G25 hopes that GE15 will see more women candidates being fielded by political parties to contest in the parliamentary and state assembly elections. This will increase the percentage of women in the federal and state legislatures, reflecting a fairer representation of the female population in the highest institutions of government.
As Malaysia is below the world trend in this aspect of balanced representation in the corridors of power, all political parties should nominate more female candidates for the elections to keep pace with the other countries in the region.
Malaysia is fast becoming a modern industrial economy, with professional services becoming an increasingly important sector of employment, especially in the urban areas.
Women are becoming increasingly prominent in the professional and educational sectors as they account for a higher share of the graduates from the higher education institutions.
Most of the teachers are women and many women officers in the civil service and professional departments prove to be capable KSUs (secretary-generals) and DGs (director-generals).
Women are advancing in their respective careers. As such, they should also be well represented in Parliament and in the cabinet so that they can play a bigger role in all aspects of national development.
G25 is at the same time aware that the problems in society should not be compartmentalised into separate baskets for men and women.
On the contrary, women’s problems should be seen as part and parcel of the national issues on growth and distribution.
Thus, male MPs are equally capable of dealing with the problems women face, but women MPs can make a greater impact on arriving at the policy proposals with their close contacts at the ground level with women’s groups.
Housewives and teenage girls in poor households suffer a lot during flood seasons as many depend on trading and selling in the informal service sectors such as pasar malam and roadside hawker stalls to supplement the family income.
Thus, the issues of environmental damage due to irresponsible logging, clogged drainage, poor maintenance of public facilities are matters of high priority in protecting the poor from the worst effects of flooding.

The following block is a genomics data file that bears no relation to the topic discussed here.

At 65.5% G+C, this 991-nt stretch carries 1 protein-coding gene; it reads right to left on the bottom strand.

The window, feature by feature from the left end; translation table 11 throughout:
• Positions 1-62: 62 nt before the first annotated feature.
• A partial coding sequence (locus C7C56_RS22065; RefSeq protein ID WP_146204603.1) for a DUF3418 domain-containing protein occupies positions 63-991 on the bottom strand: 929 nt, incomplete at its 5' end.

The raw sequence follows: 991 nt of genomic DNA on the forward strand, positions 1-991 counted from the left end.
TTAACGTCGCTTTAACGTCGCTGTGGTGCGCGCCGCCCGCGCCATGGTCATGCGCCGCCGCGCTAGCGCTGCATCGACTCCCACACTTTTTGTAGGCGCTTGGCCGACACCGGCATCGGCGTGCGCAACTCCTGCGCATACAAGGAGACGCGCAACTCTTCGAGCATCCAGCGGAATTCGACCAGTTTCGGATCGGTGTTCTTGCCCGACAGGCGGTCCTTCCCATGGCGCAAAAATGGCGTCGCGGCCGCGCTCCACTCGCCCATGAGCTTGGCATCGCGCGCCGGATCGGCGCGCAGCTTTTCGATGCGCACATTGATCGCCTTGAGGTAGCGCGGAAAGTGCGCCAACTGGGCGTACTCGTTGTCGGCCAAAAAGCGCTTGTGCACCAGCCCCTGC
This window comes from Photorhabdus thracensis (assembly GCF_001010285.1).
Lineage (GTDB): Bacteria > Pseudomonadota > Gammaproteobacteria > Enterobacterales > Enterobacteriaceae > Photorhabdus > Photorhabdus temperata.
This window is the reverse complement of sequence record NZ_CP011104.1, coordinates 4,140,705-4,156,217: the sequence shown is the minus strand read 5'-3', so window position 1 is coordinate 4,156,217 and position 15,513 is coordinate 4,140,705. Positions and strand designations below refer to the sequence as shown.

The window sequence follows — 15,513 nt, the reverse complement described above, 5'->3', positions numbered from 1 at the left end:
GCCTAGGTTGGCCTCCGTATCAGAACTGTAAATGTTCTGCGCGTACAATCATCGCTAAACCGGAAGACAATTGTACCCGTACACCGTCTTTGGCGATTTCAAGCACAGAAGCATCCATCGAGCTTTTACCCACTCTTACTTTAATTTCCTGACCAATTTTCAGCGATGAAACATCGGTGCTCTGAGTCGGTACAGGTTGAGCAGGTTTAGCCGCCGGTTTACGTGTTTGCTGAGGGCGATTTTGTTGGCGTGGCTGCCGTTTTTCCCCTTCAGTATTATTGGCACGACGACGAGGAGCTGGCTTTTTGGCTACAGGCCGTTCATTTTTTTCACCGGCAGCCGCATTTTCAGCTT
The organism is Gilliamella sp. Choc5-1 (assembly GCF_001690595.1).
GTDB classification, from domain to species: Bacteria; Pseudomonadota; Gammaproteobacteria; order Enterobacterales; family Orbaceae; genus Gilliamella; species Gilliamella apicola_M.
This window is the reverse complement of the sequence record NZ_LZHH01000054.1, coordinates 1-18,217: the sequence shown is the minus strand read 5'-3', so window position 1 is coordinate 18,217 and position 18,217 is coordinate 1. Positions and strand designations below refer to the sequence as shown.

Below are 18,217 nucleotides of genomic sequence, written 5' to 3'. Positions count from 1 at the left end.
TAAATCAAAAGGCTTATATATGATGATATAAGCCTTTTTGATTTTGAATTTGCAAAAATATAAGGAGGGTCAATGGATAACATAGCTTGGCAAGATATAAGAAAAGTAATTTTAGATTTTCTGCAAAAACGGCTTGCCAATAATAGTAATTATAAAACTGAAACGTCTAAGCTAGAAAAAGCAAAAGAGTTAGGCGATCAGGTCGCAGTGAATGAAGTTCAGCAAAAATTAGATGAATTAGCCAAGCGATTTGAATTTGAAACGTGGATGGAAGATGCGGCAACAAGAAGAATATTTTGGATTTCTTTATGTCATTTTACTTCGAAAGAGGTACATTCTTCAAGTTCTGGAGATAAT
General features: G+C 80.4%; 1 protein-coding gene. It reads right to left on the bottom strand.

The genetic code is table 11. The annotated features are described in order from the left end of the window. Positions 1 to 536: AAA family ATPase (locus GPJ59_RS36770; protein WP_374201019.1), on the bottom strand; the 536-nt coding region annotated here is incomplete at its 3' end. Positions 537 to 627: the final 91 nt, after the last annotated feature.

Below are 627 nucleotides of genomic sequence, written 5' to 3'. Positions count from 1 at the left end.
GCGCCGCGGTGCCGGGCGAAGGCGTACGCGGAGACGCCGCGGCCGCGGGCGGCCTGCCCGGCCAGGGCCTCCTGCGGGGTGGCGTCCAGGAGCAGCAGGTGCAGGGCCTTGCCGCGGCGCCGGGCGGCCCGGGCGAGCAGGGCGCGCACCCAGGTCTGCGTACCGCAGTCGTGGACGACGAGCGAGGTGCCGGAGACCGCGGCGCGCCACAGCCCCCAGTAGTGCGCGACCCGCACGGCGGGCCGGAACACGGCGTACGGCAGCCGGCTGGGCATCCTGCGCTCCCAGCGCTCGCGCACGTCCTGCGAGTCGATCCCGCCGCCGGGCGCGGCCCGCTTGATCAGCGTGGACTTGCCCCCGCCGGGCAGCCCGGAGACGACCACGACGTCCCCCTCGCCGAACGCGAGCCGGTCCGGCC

Although there are women MPs bravely raising these issues, the impact will be greater when there are more women lawmakers in Parliament to fight against those who ignore the environmental damage and its consequences on the poor as they make the money to enrich themselves.
In many Muslim countries, women are often being discriminated in their personal lifestyles, on the pretext of safeguarding their moral values against the influence of western cultures especially in dressing, music, and social gatherings.
We are seeing these conservative male politicians emerging in Malaysian politics too trying to impose their views on Malaysian law.
We need more women legislators speaking up to question the conservative groups in their efforts to turn the country back to the mediaeval styles of living.
As seen even in neighbouring ASEAN countries, women leaders can be a force to protect the people’s fundamental rights and freedoms against all forms of discrimination.
Malaysia is a signatory to the UN Sustainable Development Goals (SDGs). The SDGs recognise women empowerment as a high priority for growth with equity and justice for the population.
In line with the SDGs, women representation in Parliament and state assemblies must now be considered an essential requirement for our national development.
Furthermore, by being part of a state party to the UN Convention Against All Forms of Discrimination Against Women (Cedaw), this should bring light to the government that the provisions of this UN treaty should be implemented as we move forward as a nation.
G25 is a civil society organisation of prominent individuals from various fields.
- This is the personal opinion of the writer or publication and does not necessarily represent the views of Ova.